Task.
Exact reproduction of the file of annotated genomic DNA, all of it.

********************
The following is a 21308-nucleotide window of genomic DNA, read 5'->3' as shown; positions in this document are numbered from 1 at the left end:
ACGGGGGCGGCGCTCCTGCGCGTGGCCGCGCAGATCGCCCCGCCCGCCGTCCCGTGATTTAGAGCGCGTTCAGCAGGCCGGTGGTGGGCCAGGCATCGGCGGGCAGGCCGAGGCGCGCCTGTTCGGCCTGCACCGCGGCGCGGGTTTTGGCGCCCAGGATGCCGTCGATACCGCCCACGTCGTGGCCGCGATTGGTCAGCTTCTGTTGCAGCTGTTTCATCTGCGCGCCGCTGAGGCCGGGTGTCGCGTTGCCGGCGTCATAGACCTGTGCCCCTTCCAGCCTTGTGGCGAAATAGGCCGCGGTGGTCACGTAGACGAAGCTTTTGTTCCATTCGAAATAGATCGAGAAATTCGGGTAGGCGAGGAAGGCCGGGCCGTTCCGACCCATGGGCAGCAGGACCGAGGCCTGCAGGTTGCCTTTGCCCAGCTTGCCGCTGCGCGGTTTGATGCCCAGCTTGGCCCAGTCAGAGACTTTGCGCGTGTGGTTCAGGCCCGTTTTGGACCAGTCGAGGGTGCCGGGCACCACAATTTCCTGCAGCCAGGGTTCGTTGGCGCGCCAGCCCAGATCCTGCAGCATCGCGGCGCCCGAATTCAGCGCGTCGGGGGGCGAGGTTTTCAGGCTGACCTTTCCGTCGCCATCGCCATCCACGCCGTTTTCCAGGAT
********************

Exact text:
The following is a 21308-nucleotide window of genomic DNA, read 5'->3' as shown; positions in this document are numbered from 1 at the left end:
ACGGGGGCGGCGCTCCTGCGCGTGGCCGCGCAGATCGCCCCGCCCGCCGTCCCGTGATTTAGAGCGCGTTCAGCAGGCCGGTGGTGGGCCAGGCATCGGCGGGCAGGCCGAGGCGCGCCTGTTCGGCCTGCACCGCGGCGCGGGTTTTGGCGCCCAGGATGCCGTCGATACCGCCCACGTCGTGGCCGCGATTGGTCAGCTTCTGTTGCAGCTGTTTCATCTGCGCGCCGCTGAGGCCGGGTGTCGCGTTGCCGGCGTCATAGACCTGTGCCCCTTCCAGCCTTGTGGCGAAATAGGCCGCGGTGGTCACGTAGACGAAGCTTTTGTTCCATTCGAAATAGATCGAGAAATTCGGGTAGGCGAGGAAGGCCGGGCCGTTCCGACCCATGGGCAGCAGGACCGAGGCCTGCAGGTTGCCTTTGCCCAGCTTGCCGCTGCGCGGTTTGATGCCCAGCTTGGCCCAGTCAGAGACTTTGCGCGTGTGGTTCAGGCCCGTTTTGGACCAGTCGAGGGTGCCGGGCACCACAATTTCCTGCAGCCAGGGTTCGTTGGCGCGCCAGCCCAGATCCTGCAGCATCGCGGCGCCCGAATTCAGCGCGTCGGGGGGCGAGGTTTTCAGGCTGACCTTTCCGTCGCCATCGCCATCCACGCCGTTTTCCAGGAT